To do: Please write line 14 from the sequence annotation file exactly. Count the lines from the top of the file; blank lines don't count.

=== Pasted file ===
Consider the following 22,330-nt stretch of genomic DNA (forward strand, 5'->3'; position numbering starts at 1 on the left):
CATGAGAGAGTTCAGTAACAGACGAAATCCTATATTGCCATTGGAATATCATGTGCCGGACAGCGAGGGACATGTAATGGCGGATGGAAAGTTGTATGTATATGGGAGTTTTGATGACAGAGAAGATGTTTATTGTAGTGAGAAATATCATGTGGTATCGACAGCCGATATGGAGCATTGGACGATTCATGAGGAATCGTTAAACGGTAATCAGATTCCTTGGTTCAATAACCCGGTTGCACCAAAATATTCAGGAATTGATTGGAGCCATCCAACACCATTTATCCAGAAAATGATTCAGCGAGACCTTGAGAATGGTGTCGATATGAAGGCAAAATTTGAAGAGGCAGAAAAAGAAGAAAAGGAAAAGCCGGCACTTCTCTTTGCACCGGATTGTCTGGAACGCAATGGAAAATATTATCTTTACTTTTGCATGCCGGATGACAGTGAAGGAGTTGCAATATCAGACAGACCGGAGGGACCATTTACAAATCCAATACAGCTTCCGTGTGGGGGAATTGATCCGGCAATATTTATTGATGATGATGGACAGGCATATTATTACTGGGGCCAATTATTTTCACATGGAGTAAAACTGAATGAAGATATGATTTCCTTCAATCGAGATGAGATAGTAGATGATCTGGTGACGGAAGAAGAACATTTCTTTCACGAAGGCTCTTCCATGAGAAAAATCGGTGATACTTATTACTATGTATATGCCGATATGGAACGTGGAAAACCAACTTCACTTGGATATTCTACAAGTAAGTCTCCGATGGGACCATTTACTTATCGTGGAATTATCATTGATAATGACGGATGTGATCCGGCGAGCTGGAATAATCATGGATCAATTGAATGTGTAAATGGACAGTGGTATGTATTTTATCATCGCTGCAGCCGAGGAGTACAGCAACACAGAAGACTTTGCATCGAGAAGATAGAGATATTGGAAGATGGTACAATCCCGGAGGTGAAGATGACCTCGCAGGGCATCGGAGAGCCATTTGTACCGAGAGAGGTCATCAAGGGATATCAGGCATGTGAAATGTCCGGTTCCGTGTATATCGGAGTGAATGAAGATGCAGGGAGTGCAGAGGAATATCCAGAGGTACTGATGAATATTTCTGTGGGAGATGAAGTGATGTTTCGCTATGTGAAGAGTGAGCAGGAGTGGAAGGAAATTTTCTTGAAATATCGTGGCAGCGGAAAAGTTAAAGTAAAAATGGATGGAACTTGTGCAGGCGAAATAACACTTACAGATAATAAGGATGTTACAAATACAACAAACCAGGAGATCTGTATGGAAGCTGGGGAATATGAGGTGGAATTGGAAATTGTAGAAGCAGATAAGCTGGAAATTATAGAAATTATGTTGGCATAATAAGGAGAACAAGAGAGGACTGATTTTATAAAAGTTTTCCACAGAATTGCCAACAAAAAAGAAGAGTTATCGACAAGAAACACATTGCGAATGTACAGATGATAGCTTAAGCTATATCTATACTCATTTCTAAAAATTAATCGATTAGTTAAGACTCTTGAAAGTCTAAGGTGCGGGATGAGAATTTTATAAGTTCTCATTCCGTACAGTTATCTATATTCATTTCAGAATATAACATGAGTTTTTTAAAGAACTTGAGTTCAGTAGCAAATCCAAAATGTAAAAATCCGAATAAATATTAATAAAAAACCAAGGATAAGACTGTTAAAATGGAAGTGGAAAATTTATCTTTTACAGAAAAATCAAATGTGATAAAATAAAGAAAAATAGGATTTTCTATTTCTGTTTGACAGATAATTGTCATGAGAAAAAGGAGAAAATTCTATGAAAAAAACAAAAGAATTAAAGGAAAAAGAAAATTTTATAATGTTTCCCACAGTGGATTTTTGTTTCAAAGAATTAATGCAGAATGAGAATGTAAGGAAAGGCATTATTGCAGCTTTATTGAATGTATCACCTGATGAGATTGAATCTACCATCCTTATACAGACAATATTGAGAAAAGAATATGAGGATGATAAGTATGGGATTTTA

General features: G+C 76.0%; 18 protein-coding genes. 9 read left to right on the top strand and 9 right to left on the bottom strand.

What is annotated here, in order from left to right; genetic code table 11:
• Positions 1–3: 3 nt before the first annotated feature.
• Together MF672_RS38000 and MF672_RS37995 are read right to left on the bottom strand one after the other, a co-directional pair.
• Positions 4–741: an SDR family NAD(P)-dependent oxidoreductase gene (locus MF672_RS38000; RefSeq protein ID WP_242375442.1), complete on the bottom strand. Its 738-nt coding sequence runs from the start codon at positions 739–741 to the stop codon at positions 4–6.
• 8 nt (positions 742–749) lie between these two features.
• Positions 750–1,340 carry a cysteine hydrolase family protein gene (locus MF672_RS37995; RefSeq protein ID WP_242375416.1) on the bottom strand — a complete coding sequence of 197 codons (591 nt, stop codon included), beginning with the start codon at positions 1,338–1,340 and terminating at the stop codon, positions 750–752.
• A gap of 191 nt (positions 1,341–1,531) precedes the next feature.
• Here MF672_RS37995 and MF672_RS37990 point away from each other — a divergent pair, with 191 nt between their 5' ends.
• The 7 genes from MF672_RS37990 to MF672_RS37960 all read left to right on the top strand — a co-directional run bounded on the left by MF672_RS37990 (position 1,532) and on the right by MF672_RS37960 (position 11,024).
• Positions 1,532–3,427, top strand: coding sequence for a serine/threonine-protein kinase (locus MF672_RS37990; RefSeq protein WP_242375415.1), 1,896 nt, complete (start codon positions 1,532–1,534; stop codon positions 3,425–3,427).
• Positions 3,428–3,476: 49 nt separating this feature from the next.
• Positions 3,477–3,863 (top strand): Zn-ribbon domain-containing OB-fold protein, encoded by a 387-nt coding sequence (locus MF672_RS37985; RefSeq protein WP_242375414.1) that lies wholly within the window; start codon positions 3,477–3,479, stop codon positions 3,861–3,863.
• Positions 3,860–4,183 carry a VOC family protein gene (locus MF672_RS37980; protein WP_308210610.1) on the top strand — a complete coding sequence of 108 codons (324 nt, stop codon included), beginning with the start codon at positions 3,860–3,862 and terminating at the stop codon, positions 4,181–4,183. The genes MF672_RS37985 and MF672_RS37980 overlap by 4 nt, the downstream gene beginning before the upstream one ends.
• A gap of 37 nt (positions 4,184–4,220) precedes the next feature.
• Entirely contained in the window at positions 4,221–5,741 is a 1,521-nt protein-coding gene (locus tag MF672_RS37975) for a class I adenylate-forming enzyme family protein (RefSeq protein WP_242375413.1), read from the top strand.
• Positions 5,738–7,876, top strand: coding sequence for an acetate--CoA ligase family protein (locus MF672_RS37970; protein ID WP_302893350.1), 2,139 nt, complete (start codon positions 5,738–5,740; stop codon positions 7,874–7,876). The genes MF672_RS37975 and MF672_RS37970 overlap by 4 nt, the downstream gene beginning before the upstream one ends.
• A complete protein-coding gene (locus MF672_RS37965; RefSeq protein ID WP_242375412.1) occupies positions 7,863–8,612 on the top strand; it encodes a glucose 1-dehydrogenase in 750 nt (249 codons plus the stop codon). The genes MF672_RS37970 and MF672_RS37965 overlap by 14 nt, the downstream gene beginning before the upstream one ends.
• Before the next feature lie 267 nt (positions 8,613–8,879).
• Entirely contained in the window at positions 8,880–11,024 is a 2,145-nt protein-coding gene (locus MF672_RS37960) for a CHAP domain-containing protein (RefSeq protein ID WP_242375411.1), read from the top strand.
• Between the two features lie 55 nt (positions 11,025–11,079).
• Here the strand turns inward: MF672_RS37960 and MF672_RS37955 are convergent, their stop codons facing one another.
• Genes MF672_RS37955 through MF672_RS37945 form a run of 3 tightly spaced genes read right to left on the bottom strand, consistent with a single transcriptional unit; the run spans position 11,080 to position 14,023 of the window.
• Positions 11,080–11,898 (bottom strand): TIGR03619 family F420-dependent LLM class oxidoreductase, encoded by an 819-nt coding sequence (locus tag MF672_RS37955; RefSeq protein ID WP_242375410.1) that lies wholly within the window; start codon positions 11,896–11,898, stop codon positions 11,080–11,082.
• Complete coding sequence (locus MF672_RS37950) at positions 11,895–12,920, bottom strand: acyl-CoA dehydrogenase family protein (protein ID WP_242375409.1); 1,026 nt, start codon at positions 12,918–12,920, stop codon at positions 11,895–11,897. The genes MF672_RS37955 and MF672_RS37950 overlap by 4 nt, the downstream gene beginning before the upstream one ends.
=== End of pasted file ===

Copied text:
• Positions 3,428–3,476: 49 nt separating this feature from the next.